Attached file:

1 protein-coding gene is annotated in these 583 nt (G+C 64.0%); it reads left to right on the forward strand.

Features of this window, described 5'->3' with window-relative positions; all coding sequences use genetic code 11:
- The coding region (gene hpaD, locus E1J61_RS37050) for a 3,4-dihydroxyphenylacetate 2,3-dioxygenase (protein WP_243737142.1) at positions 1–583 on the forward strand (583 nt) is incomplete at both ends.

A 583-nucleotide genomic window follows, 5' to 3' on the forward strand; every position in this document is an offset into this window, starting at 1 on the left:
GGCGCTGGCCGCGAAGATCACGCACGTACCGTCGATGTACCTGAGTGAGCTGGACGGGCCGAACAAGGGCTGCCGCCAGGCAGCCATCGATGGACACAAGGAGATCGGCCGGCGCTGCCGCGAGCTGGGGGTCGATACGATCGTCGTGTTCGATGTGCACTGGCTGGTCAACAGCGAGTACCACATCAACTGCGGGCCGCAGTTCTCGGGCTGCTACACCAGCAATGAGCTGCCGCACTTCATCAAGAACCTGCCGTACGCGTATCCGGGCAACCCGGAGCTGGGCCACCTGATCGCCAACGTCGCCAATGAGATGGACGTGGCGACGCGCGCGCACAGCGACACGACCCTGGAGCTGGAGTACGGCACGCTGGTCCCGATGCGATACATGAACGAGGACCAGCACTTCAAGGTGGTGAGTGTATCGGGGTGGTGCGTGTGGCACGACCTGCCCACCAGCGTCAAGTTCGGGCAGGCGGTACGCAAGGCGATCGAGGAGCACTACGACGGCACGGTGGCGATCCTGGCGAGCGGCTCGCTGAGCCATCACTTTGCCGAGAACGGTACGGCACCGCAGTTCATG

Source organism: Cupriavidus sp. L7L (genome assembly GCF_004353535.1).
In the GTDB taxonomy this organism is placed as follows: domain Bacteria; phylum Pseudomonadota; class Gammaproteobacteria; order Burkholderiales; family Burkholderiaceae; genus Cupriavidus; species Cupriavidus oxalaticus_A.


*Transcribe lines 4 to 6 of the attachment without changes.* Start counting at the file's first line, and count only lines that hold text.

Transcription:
A 583-nucleotide genomic window follows, 5' to 3' on the forward strand; every position in this document is an offset into this window, starting at 1 on the left:
GGCGCTGGCCGCGAAGATCACGCACGTACCGTCGATGTACCTGAGTGAGCTGGACGGGCCGAACAAGGGCTGCCGCCAGGCAGCCATCGATGGACACAAGGAGATCGGCCGGCGCTGCCGCGAGCTGGGGGTCGATACGATCGTCGTGTTCGATGTGCACTGGCTGGTCAACAGCGAGTACCACATCAACTGCGGGCCGCAGTTCTCGGGCTGCTACACCAGCAATGAGCTGCCGCACTTCATCAAGAACCTGCCGTACGCGTATCCGGGCAACCCGGAGCTGGGCCACCTGATCGCCAACGTCGCCAATGAGATGGACGTGGCGACGCGCGCGCACAGCGACACGACCCTGGAGCTGGAGTACGGCACGCTGGTCCCGATGCGATACATGAACGAGGACCAGCACTTCAAGGTGGTGAGTGTATCGGGGTGGTGCGTGTGGCACGACCTGCCCACCAGCGTCAAGTTCGGGCAGGCGGTACGCAAGGCGATCGAGGAGCACTACGACGGCACGGTGGCGATCCTGGCGAGCGGCTCGCTGAGCCATCACTTTGCCGAGAACGGTACGGCACCGCAGTTCATG

Source organism: Cupriavidus sp. L7L (genome assembly GCF_004353535.1).